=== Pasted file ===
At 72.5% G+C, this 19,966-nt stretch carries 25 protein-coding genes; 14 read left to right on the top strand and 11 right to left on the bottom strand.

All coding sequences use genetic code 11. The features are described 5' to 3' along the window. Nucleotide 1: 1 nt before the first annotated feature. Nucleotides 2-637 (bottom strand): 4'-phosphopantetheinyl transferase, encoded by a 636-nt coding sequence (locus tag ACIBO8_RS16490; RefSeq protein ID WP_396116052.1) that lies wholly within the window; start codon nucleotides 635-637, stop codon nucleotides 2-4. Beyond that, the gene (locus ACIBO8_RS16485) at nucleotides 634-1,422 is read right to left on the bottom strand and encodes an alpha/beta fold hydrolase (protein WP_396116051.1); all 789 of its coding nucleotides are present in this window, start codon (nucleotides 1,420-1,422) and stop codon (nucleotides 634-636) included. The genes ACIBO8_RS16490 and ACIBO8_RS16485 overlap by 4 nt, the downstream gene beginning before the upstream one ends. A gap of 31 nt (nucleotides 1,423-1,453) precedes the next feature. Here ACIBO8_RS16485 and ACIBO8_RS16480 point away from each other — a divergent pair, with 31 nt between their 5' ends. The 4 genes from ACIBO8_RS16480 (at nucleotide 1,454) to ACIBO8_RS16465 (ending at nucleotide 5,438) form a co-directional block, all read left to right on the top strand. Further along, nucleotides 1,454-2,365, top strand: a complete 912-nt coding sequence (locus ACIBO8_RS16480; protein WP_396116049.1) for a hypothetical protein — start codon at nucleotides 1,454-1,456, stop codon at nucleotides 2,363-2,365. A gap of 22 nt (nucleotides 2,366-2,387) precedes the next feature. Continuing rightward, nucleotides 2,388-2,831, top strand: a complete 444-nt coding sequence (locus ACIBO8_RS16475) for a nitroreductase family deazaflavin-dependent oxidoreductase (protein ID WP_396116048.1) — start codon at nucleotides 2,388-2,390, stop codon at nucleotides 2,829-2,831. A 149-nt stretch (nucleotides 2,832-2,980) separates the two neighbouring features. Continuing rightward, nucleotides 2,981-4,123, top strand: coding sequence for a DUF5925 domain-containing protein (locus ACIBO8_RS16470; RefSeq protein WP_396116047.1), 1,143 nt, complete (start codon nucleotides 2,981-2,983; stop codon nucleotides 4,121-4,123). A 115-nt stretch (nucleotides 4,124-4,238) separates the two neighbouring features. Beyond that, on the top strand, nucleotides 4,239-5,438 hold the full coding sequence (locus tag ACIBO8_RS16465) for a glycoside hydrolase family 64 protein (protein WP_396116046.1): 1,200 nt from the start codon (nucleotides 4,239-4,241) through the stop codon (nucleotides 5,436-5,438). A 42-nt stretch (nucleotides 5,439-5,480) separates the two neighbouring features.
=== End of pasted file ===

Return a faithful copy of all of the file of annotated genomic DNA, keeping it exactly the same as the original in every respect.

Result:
At 72.5% G+C, this 19,966-nt stretch carries 25 protein-coding genes; 14 read left to right on the top strand and 11 right to left on the bottom strand.

All coding sequences use genetic code 11. The features are described 5' to 3' along the window. Nucleotide 1: 1 nt before the first annotated feature. Nucleotides 2-637 (bottom strand): 4'-phosphopantetheinyl transferase, encoded by a 636-nt coding sequence (locus tag ACIBO8_RS16490; RefSeq protein ID WP_396116052.1) that lies wholly within the window; start codon nucleotides 635-637, stop codon nucleotides 2-4. Beyond that, the gene (locus ACIBO8_RS16485) at nucleotides 634-1,422 is read right to left on the bottom strand and encodes an alpha/beta fold hydrolase (protein WP_396116051.1); all 789 of its coding nucleotides are present in this window, start codon (nucleotides 1,420-1,422) and stop codon (nucleotides 634-636) included. The genes ACIBO8_RS16490 and ACIBO8_RS16485 overlap by 4 nt, the downstream gene beginning before the upstream one ends. A gap of 31 nt (nucleotides 1,423-1,453) precedes the next feature. Here ACIBO8_RS16485 and ACIBO8_RS16480 point away from each other — a divergent pair, with 31 nt between their 5' ends. The 4 genes from ACIBO8_RS16480 (at nucleotide 1,454) to ACIBO8_RS16465 (ending at nucleotide 5,438) form a co-directional block, all read left to right on the top strand. Further along, nucleotides 1,454-2,365, top strand: a complete 912-nt coding sequence (locus ACIBO8_RS16480; protein WP_396116049.1) for a hypothetical protein — start codon at nucleotides 1,454-1,456, stop codon at nucleotides 2,363-2,365. A gap of 22 nt (nucleotides 2,366-2,387) precedes the next feature. Continuing rightward, nucleotides 2,388-2,831, top strand: a complete 444-nt coding sequence (locus ACIBO8_RS16475) for a nitroreductase family deazaflavin-dependent oxidoreductase (protein ID WP_396116048.1) — start codon at nucleotides 2,388-2,390, stop codon at nucleotides 2,829-2,831. A 149-nt stretch (nucleotides 2,832-2,980) separates the two neighbouring features. Continuing rightward, nucleotides 2,981-4,123, top strand: coding sequence for a DUF5925 domain-containing protein (locus ACIBO8_RS16470; RefSeq protein WP_396116047.1), 1,143 nt, complete (start codon nucleotides 2,981-2,983; stop codon nucleotides 4,121-4,123). A 115-nt stretch (nucleotides 4,124-4,238) separates the two neighbouring features. Beyond that, on the top strand, nucleotides 4,239-5,438 hold the full coding sequence (locus tag ACIBO8_RS16465) for a glycoside hydrolase family 64 protein (protein WP_396116046.1): 1,200 nt from the start codon (nucleotides 4,239-4,241) through the stop codon (nucleotides 5,436-5,438). A 42-nt stretch (nucleotides 5,439-5,480) separates the two neighbouring features.